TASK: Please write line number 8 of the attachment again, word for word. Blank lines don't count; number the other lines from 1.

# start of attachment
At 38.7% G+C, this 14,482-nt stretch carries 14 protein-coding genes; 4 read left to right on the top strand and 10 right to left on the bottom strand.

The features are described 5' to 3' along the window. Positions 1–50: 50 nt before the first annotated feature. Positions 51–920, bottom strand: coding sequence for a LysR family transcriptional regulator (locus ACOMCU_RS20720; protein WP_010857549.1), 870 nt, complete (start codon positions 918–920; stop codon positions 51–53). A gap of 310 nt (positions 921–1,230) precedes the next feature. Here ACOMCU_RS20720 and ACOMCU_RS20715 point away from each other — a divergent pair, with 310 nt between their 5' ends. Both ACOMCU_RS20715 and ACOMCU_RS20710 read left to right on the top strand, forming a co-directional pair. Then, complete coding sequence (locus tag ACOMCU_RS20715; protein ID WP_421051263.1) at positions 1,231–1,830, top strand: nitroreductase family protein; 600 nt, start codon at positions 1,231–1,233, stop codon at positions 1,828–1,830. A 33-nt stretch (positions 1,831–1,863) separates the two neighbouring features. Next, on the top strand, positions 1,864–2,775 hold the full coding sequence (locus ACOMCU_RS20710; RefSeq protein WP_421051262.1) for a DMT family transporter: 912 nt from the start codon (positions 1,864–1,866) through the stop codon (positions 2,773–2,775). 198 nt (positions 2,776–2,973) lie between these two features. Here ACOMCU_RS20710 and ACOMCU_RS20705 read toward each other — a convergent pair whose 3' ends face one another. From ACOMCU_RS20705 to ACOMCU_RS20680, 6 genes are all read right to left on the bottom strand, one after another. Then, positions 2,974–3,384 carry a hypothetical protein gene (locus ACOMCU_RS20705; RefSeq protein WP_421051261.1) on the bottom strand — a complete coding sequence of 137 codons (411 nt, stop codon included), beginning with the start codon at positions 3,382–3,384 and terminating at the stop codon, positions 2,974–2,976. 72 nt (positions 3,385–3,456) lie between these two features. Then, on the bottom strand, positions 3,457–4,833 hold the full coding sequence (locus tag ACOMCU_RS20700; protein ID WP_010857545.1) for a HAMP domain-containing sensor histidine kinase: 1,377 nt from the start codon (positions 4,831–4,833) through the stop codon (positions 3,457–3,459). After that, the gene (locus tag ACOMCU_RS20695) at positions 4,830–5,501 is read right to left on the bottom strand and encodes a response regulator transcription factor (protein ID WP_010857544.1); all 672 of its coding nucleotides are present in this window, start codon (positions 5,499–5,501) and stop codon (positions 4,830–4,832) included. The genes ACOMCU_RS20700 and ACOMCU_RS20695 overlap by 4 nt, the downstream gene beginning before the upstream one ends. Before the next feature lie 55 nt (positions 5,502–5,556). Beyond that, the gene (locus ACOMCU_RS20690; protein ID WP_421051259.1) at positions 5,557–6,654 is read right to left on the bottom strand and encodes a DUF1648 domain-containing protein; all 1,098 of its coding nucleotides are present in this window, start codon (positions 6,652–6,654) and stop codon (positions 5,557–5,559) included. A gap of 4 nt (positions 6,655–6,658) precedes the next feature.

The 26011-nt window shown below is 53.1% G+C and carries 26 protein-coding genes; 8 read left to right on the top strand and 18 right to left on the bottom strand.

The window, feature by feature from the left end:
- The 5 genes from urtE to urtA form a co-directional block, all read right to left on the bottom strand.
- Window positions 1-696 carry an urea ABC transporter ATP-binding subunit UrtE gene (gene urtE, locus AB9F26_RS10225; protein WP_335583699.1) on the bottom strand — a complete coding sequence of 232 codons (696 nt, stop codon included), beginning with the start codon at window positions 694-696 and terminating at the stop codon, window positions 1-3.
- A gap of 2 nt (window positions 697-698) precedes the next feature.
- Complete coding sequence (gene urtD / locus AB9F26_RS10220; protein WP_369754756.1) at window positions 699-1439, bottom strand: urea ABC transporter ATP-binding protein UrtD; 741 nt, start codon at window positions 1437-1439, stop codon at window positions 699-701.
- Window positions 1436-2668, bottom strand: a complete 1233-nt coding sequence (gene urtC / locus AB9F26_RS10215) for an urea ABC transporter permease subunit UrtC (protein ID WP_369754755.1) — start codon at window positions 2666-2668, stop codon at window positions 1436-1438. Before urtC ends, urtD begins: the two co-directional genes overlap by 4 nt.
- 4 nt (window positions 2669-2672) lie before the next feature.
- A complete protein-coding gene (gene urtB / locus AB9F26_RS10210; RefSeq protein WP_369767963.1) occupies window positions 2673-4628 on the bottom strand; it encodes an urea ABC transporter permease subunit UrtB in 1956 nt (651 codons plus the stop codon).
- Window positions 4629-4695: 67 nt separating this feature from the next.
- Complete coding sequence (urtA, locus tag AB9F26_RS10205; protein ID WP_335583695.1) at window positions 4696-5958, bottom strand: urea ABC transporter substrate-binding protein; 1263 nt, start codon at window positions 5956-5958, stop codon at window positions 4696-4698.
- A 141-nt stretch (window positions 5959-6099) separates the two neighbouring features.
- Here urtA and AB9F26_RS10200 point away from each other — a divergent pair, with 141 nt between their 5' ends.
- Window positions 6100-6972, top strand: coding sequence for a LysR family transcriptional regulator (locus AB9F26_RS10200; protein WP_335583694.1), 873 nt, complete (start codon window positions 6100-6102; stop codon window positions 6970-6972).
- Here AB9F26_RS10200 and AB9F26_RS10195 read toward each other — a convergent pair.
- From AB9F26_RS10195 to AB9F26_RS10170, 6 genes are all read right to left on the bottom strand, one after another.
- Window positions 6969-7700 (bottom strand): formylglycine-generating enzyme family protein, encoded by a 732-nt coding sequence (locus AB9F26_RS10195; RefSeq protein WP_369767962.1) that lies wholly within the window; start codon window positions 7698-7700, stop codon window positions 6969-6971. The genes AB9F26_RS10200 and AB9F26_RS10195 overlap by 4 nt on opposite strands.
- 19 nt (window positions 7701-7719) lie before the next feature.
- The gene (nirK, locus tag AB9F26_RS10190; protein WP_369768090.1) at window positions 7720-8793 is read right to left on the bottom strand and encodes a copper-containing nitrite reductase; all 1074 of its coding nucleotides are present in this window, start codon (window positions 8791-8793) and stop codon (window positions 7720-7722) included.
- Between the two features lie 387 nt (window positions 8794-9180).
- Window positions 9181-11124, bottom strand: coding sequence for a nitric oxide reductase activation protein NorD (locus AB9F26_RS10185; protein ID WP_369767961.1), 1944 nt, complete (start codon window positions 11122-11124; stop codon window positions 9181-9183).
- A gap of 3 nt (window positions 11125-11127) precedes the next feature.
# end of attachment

- Complete coding sequence (gene urtD / locus AB9F26_RS10220; protein WP_369754756.1) at window positions 699-1439, bottom strand: urea ABC transporter ATP-binding protein UrtD; 741 nt, start codon at window positions 1437-1439, stop codon at window positions 699-701.